Prove Lebesgue Integral is between measure of the space times the inf and sup of function

I am trying to prove the following, and it seems so easy that I'm afraid I might be oversimplifying the proof:

Show that is $$(X, S, \mu)$$ is a measure space and $$f:X \to[0,\infty]$$ is $$S$$-measurable, then: $$u(X)\inf\limits_{X} f \leq \int f d\mu \leq u(X)\sup\limits_{X} f$$

where $$\int f d\mu$$ is the Lebesgue integral.

The proof seems incredibly straightforward to me:

If $$P = \{A_1,A_2,...A_n\}$$ is a partition of X then:

(1) $$\int f d\mu = \sup \{\sum^{n}_{i=1}u(A_i)\inf\limits_{A_i}\ f\} \geq \sum^{n}_{i=1}u(A_i)\inf\limits_{X} f = \inf\limits_{X} f \sum^{n}_{i=1}u(A_i)=\inf\limits_{X} f \,u(X)$$

and

(2) $$\int f d\mu = \sup \{\sum^{n}_{i=1}u(A_i)\inf\limits_{A_i}\ f\} \leq \sum^{n}_{i=1}u(A_i)\sup\limits_{X} f = \sup\limits_{X} f \sum^{n}_{i=1}u(A_i)=\sup\limits_{X} f \,u(X)$$

I saw another proof elsewhere online that invoked the simple function construction of the Lebesgue integral and it struck me as overcomplicating the proof. Might I be missing something?

• Where does $\int f d\mu = \sum^{n}_{i=1}u(A_i)\inf\limits_{A_i} f$ come from? Commented Oct 22, 2020 at 16:13
• @UmbertoP. Sorry you're right, there should be a $sup$ wrapped around that sum, will go edit now. I don't think that should change anything though? Commented Oct 22, 2020 at 16:17
• What you are doing now is using the simple function construction of the Lebesgue integral. Commented Oct 22, 2020 at 18:08
• @ChrisWang Sorry, what I mean is that the proof decomposed the simple function construction down to the level of the characteristic functions, which seems like overkill Commented Oct 22, 2020 at 18:31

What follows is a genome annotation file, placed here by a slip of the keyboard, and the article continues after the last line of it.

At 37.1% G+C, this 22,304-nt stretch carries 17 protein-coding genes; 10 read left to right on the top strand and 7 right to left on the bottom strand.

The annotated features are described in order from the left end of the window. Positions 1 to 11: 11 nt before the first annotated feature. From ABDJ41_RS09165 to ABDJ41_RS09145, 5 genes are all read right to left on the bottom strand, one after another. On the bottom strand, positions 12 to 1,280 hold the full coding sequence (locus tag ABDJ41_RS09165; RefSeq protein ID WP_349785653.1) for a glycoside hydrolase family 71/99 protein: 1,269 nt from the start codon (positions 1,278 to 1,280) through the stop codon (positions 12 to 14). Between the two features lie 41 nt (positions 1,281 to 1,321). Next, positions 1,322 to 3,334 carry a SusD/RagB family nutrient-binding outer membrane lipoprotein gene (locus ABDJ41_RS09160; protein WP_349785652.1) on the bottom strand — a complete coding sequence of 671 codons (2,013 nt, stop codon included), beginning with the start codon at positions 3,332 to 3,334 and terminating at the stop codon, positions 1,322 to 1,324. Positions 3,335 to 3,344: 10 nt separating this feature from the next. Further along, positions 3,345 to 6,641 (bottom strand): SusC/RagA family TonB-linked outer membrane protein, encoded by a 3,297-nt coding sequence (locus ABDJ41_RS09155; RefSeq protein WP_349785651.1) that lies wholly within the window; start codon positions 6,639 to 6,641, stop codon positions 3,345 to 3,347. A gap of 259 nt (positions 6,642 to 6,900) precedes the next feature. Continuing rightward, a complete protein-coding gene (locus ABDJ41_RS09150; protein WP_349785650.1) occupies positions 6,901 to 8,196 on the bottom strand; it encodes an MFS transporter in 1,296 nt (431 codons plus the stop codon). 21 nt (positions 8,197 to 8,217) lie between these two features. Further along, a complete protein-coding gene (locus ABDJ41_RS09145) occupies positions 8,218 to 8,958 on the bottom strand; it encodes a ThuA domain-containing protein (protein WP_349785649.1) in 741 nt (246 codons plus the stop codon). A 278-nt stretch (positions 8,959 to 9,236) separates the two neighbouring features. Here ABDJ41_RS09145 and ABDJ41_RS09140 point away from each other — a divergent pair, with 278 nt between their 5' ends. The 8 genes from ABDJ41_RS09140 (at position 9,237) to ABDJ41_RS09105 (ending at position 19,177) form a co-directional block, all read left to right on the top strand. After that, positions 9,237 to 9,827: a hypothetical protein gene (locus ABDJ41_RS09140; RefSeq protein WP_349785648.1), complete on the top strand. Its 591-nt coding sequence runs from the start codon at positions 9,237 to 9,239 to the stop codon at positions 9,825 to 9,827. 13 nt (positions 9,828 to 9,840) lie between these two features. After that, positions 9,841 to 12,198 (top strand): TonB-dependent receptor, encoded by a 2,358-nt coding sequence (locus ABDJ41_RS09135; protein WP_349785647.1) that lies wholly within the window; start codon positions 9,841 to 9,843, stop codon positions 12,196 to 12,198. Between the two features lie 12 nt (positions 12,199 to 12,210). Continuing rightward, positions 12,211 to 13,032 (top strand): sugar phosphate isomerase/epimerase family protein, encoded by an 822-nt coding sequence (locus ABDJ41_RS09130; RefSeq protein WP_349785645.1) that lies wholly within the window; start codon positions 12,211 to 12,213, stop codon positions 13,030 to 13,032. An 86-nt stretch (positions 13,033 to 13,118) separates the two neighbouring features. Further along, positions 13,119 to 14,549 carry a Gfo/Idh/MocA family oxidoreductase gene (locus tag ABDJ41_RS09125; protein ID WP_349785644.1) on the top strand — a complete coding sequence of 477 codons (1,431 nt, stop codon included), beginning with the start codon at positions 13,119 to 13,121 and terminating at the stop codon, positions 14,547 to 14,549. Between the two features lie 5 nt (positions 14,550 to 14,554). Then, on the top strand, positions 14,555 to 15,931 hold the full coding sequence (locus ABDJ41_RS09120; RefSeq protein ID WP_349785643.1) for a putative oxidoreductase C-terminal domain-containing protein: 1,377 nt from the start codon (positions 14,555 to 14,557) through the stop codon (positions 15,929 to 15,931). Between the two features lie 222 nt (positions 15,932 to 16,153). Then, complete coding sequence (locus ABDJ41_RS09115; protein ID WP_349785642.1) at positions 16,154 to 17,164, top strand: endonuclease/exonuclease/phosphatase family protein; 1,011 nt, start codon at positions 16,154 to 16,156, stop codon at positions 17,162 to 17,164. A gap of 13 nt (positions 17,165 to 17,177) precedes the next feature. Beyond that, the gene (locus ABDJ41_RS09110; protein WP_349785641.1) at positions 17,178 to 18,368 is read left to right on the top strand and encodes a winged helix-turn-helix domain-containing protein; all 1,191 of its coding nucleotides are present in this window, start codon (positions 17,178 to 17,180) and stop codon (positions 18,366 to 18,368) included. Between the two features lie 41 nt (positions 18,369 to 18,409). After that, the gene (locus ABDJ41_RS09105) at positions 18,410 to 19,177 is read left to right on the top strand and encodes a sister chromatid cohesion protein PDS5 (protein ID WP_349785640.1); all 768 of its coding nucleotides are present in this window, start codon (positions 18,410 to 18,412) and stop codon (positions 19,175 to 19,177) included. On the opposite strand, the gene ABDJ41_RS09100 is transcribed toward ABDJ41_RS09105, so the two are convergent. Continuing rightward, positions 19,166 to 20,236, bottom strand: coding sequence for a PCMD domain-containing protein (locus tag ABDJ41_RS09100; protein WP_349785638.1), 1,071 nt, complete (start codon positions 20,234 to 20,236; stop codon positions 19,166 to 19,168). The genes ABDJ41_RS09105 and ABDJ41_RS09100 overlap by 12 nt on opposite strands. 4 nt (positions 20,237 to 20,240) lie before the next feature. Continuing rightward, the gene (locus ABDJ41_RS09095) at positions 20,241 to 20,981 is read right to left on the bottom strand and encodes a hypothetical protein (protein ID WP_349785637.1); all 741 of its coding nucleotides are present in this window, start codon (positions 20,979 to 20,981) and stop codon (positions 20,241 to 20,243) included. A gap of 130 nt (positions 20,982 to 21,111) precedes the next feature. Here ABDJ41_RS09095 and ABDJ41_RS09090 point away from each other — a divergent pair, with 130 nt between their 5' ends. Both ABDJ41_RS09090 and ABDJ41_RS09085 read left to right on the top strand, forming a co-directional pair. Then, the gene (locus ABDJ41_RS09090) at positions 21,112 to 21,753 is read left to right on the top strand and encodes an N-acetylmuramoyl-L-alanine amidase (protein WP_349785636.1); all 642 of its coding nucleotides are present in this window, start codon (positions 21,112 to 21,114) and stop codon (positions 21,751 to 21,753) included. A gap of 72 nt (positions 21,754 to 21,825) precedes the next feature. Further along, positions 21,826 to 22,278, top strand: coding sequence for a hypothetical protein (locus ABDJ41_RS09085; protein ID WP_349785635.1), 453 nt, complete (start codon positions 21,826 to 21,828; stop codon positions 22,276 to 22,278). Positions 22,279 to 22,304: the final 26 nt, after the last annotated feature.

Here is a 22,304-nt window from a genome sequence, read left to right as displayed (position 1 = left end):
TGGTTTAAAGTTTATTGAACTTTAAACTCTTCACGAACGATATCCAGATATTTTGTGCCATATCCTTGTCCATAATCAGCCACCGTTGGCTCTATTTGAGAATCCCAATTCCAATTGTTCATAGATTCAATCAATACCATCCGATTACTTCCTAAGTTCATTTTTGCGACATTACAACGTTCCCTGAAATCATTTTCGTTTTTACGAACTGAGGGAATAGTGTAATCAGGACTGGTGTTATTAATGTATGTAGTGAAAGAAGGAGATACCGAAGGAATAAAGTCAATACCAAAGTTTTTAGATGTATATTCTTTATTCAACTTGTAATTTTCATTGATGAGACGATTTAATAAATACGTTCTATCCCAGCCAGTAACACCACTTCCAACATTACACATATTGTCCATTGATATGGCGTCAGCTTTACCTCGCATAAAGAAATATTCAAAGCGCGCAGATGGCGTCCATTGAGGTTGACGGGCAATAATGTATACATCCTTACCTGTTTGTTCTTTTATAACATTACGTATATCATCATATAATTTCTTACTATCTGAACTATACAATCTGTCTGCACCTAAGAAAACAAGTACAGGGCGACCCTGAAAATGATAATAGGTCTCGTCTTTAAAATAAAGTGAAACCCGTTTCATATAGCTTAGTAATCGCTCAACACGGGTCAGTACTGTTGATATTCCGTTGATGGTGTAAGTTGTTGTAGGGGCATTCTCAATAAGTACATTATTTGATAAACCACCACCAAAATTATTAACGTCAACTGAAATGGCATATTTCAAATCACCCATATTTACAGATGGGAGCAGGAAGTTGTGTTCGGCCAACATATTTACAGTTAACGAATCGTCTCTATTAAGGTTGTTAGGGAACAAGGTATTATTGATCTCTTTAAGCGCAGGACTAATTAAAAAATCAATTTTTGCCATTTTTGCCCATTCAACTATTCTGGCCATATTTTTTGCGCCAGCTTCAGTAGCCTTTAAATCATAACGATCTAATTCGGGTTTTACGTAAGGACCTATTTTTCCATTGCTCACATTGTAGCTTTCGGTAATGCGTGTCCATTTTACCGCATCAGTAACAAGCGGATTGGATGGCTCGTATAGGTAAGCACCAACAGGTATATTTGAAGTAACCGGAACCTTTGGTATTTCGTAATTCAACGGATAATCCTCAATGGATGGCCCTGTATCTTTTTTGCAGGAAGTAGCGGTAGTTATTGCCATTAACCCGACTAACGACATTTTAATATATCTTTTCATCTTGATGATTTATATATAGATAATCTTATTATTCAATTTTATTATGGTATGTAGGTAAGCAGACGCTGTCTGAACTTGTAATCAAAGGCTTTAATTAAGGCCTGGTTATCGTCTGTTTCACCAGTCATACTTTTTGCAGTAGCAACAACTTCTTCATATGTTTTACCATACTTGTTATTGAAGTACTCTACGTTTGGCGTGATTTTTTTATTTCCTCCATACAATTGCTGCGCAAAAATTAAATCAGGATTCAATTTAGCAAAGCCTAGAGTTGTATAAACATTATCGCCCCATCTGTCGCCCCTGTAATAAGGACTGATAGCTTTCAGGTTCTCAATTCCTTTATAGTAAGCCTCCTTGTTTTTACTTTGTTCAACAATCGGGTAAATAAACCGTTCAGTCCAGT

For a nonnegative measurable function, the integral $$\int_X f\, d\mu$$ is defined as the supremum of integrals $$\int_X \varphi \, d\mu$$ where $$\varphi$$ ranges over all simple functions with $$0 \leqslant \varphi \leqslant f$$. Since $$\underset{X}\inf f \cdot \chi_X$$ is a simple function satisfying this condition, the first inequality is immediate, viz.

$$\underset{X}\inf f \cdot \mu(X) = \int_X \underset{X}\inf f \cdot \chi_X \, d\mu \leqslant \int_X f \, d\mu,$$

where the left-hand equality comes directly from the definition of the integral of a simple function.

How is this "overkill" with respect to a proof that unnecessarily introduces a partition and asserts (erroneously) that

$$\int_X f \, d\mu \,\,\underset{?}=\,\, \sup \{\sum^{n}_{i=1}u(A_i)\inf\limits_{A_i}\ f\}$$

Over what set is the supremum taken here? Even if correctly posed you would need to justify

$$\int_X f \, d\mu = \sup_{\{A_i\}} \int_X \sum_{i=1}^n \inf_{A_i}f \cdot \chi_{A_i} \, d\mu,$$

which is many steps removed from the simple function definition of the integral.

Under the basic definition using simple functions it is easy to prove that $$f \leqslant g$$ implies that $$\int_Xf \leqslant \int_Xg$$ and this leads to

$$\int_X f \, d\mu \leqslant \sup_X f \cdot \mu(X)$$